The year 2016 marked a major decline in the number of executions and sentences to capital punishment in the United States, a new report from the Death Penalty Information Center says. Georgia had nine executions, Texas seven, Alabama two, and one each in Missouri and Florida, the report said.
The year 2016 marked a major decline in the number of executions and sentences to capital punishment in the United States, a new report says.
Last year there were 20 executions in the U.S., the lowest level in 25 years. The peak was in 1999, when 98 persons were executed.
Thirty death sentences were imposed in 2016, the lowest since the death penalty was reinstated in 1973. In 1996, death penalty sentences peaked at 315.
“America is in the midst of a major climate change concerning capital punishment. While there may be fits and starts and occasional steps backward, the long-term trend remains clear,” Robert Dunham, executive director of the Death Penalty Information Center, said on December 16.
“Whether it’s concerns about innocence, costs, and discrimination, availability of life without parole as a safe alternative, or the questionable way in which states are attempting to carry out executions, the public grows increasingly uncomfortable with the death penalty each year,” Dunham said.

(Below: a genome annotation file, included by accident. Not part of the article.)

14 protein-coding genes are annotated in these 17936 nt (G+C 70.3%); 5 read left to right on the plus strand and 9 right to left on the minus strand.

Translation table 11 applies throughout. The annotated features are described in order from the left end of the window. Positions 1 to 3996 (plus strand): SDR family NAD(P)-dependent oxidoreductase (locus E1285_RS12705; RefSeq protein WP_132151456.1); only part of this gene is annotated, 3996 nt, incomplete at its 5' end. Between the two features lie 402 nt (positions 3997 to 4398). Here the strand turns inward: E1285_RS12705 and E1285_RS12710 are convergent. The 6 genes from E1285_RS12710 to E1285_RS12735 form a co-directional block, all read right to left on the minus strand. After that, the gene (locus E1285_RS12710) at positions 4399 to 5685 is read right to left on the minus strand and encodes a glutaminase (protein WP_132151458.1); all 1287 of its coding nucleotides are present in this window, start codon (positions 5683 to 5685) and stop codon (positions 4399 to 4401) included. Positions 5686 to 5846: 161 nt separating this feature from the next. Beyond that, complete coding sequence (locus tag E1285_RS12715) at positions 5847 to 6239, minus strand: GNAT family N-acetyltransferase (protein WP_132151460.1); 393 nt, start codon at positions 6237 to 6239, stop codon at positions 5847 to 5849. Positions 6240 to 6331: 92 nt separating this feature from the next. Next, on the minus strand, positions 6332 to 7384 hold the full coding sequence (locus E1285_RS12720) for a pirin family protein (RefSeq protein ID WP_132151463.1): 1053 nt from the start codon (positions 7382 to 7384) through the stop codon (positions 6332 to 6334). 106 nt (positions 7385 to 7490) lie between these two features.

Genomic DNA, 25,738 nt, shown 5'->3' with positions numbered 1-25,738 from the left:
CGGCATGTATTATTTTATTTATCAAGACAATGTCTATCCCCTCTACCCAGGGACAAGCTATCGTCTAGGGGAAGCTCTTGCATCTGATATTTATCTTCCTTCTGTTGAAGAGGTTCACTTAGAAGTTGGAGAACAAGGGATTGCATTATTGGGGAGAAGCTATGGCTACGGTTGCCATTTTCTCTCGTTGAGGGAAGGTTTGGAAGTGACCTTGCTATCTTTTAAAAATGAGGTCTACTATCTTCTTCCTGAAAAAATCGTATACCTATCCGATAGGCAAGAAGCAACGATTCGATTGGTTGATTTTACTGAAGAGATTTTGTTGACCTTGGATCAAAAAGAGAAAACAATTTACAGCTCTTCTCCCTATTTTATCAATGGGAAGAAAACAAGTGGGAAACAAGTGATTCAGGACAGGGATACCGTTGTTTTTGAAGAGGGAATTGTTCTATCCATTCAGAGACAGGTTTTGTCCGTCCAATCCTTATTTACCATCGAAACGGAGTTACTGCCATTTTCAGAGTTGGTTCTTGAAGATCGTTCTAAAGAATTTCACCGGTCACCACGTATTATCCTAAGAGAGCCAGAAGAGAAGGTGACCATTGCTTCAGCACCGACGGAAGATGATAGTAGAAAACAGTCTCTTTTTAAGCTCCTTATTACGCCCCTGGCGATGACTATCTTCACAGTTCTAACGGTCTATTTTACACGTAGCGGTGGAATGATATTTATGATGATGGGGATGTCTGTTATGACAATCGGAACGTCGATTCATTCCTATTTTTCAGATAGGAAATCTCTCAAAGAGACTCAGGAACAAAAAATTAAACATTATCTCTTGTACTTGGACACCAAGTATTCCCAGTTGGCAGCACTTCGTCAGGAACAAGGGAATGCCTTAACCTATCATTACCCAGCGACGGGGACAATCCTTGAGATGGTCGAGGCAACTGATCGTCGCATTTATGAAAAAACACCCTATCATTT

Georgia had nine executions, Texas seven, Alabama two, and one each in Missouri and Florida, the report from the Death Penalty Information Center said.
The report charged that those executed in 2016 largely represented defendants with mental health problems, inadequate legal representation, or insufficient judicial review.
Sixty percent of the 20 people executed last year showed “significant evidence” of mental illness, brain impairment or low intellectual functioning.
The popularity of the death penalty also hit new lows.
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